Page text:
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Murrells Inlet: Reality show raises concerns about community’s image

By Jason Lesley
Coastal Observer

Reality TV is coming to Murrells Inlet.

Employees of a show with the proposed title “Party Down South” were unloading equipment from a rental truck Wednesday at Kings Krest, a house next door to Oliver’s Lodge on the marsh, in preparation for a month-long tape session of young adults living together.

A production chief calling herself Sara said she couldn’t make any comment about the show and told a reporter that only employees were allowed on the Kings Krest property Wednesday morning. “Sorry,” she said, shrugging her shoulders.

The secrecy about the show has only fueled speculation that it will be a boorish display of drunken behavior similar to “Jersey Shore,” “Big Brother” and other shows featuring 20-somethings gone wild. A working title for the show has been “The Dirty South.” There are dozens of references to the production by that name.

Fears are that the show’s characters will be bad for the inlet’s image as they goof around on the Marsh Walk and in the water and the show itself will portray the inlet in a negative light. The participants are being recruited from states across the South with the promise of being depicted as “country strong” in order to show America how to really party.

Those doing business with the producers have signed nondisclosure agreements. Richard Weston, whose family owns Kings Krest, couldn’t comment about the deal for the house that sleeps 11 and usually rents for $2,500 a week. Amy Valhos, owner of Applewood House of Pancakes in Litchfield, said a producer asked if she would agree to allow a crew to film the reality stars eating breakfast in her restaurant. There will be about 100 reality cast members and crew in all, and some shows go on for years, she was told.

Georgetown County issued a permit to the production company to move three trailers onto the site for food service, office space and storage. It’s a temporary use, said Boyd Johnson, the county planning director.

The production company has also leased Lawshe Plantation near Andrews and told county officials they may end up filming there more than at Murrells Inlet, Johnson said.

The filming is scheduled to start Saturday and take 28 days.

“From what they were saying the last day or two, this thing is still evolving,” Johnson said.

The county first became aware of the project about a month ago when someone phoned to get a copy of the county’s ordinance about filming. There isn’t one.

“I was thinking movie,” Johnson said. His initial concern was about closing streets or the Marsh Walk for filming. “We said you can’t close anything.”

In several meetings with the production company “we talked a whole lot about noise,” Johnson said. “There’s still a bunch of unhappy people. I suspect we’ll be writing some sort of ordinance.”

Although the location is residential, the filming isn’t considered a commercial use. “What’s the difference between seven people living in it and being filmed and just seven people who may not be related renting it?” Johnson asked. “It seems like a lot of people are more concerned that it’s a reality show that might be distasteful.”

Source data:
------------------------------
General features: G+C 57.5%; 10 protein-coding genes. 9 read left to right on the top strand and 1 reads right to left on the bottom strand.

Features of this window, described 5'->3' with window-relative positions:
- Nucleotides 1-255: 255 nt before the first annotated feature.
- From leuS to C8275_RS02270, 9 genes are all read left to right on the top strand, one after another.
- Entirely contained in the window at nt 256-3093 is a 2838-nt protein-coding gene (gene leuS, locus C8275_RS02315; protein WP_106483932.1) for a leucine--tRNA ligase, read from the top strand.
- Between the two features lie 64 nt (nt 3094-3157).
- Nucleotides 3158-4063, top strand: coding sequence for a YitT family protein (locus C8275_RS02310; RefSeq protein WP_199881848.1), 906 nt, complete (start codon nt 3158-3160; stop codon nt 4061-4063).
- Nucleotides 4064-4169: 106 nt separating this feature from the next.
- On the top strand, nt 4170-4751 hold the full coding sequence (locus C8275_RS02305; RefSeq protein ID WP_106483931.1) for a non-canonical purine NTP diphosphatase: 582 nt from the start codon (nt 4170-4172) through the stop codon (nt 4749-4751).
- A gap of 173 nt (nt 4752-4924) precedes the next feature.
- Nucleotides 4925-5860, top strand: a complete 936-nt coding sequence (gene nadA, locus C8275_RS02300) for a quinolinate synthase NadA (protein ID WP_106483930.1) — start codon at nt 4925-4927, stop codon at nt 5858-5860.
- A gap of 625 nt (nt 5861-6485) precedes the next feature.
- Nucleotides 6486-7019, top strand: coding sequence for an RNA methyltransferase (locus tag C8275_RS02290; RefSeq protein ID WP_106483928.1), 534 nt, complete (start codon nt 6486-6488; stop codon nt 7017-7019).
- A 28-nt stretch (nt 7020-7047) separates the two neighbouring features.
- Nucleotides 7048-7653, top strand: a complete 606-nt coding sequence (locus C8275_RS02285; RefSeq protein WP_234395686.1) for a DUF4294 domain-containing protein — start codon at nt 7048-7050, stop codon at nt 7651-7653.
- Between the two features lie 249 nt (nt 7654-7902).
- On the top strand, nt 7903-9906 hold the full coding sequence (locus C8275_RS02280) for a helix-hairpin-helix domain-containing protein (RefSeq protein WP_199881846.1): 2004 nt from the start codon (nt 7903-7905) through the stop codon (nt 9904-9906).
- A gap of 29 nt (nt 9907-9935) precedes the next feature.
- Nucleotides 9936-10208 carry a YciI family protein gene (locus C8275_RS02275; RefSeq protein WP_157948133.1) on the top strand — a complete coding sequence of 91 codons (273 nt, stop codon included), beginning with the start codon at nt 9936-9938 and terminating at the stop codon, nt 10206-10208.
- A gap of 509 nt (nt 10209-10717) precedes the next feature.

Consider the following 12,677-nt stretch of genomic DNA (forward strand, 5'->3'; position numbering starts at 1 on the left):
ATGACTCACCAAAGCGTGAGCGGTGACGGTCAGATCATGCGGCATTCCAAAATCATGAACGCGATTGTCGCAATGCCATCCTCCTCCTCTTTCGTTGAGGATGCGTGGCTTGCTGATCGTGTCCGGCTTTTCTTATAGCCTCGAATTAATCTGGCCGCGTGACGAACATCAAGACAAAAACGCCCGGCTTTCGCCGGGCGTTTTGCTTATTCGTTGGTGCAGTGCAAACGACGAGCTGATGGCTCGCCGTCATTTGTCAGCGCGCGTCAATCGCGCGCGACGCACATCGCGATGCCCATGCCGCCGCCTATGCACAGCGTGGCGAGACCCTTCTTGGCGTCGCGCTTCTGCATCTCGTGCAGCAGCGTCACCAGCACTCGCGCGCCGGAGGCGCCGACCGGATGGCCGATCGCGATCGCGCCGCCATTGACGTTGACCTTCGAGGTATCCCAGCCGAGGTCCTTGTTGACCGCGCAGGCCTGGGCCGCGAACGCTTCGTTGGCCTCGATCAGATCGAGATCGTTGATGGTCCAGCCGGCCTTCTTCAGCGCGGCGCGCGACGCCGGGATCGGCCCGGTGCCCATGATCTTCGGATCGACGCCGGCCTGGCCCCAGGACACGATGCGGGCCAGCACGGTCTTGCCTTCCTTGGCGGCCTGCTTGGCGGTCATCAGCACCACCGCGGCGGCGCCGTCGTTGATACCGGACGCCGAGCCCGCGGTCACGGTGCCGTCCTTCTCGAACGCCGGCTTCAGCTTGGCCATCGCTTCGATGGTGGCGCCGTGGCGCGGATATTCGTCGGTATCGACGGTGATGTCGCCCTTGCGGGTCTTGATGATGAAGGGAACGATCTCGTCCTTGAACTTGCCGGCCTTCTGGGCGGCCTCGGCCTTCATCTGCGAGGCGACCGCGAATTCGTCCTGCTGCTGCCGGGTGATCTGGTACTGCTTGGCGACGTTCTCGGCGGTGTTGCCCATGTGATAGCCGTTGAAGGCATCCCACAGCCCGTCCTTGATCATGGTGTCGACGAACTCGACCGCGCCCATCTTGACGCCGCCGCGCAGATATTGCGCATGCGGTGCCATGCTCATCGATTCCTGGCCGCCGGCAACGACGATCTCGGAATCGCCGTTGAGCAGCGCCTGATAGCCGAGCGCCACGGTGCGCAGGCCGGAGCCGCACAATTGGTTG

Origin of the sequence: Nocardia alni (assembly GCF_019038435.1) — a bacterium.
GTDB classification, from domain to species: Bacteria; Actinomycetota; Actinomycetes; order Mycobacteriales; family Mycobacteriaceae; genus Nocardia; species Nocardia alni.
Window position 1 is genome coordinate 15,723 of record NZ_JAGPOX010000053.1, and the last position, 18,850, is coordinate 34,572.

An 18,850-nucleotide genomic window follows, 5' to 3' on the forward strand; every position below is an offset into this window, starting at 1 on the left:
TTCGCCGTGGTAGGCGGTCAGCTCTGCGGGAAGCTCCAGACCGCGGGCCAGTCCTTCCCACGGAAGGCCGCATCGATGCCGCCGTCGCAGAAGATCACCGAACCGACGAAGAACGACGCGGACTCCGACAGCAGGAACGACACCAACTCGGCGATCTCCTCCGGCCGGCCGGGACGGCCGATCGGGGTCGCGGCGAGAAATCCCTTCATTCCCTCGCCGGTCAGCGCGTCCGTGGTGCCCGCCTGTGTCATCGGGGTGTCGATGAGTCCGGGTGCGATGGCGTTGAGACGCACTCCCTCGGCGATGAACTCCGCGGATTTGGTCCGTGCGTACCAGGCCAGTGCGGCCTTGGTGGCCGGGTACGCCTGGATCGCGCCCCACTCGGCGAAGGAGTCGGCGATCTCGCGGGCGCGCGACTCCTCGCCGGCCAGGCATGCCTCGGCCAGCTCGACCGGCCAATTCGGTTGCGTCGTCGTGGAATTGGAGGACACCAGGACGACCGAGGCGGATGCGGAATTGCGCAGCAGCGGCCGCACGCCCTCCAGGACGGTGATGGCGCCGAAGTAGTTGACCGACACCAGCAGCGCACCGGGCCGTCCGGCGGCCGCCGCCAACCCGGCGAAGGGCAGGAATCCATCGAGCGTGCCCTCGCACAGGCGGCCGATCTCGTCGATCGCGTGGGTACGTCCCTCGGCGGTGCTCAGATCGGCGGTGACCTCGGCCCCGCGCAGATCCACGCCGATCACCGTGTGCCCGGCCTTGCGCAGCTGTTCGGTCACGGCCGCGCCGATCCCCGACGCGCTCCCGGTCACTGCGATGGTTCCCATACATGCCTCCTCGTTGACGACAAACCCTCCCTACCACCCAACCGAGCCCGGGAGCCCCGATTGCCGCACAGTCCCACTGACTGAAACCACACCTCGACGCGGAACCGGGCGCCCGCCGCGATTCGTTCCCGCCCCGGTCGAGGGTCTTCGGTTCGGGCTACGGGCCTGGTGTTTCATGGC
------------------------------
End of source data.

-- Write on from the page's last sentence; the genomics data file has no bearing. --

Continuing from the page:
Although he admits to watching “Duck Dynasty,” Johnson said he hasn’t seen “Jersey Shore,” which is frequently cited as a model for tourism communities to avoid.

But any ordinance the county creates for future films isn’t going to touch on content. “You can’t tell them they can’t come and do a reality show, but let Rudy Mancke come and do a film on oysters,” Johnson said.

An ordinance isn’t likely to limit filming to commercial areas, either. Johnson pointed out that “The Patriot,” featuring Mel Gibson and Heath Ledger, was filmed at Mansfield Plantation outside Georgetown, a residential area.

The casting call that went out to potential applicants for “Party Down South” hinted at the show’s content. This ungrammatical excerpt appeared on realitywanted.com:

“Country Music, Friends, Kegs, BBQ cook-outs, and daisy dukes can only mean one thing ... It’s summertime ya’ll! It’s time to put the cammo away, pile in the truck, and head to the beaches and lakes for summer fun, Southern style. Scorching beach bods, rope swings, blazing bon fires and filled-up red solo cups ... there ain’t no way your gonna beat this summer.”

There’s plenty of skepticism about the show’s content. The production company that made “Jersey Shore”, 495 Productions, has the contract with CMT for eight episodes.

Leon Rice, whose family owns Marshmere, the house next door, said he’s not going to trash the show’s characters and producers, but he’s concerned about his guests and family when they go to the inlet. “It could be disruptive,” he said, “and we don’t know what’s going to happen at night.”

Rice said the county was complicit in keeping the filming confidential until it was too late for inlet residents to stop it.

“They knew there would be an uproar,” he said.

The filming is a commercial enterprise, he said, and residential neighborhoods have zoning as protection.

“The county has put their heads in the sand,” he said. “This should serve as a lesson to never let it happen again in an area of single-family zoning.”

Sue Sledz, executive director of Murrells Inlet 2020 said the show’s content will likely be contrary to the image the inlet has been promoting. “A key concern is the potential impact that would change the perception of Murrells Inlet,” she said. “Murrells Inlet 2020 gives very careful consideration to how we brand the inlet. Our organization will continue to work hard to make the inlet a nice place to live, work and visit.

County Council Member Jerry Oakley said government can’t control a film crew and shouldn’t try. “It’s a protected activity,” he said. “They can film whatever they want.”

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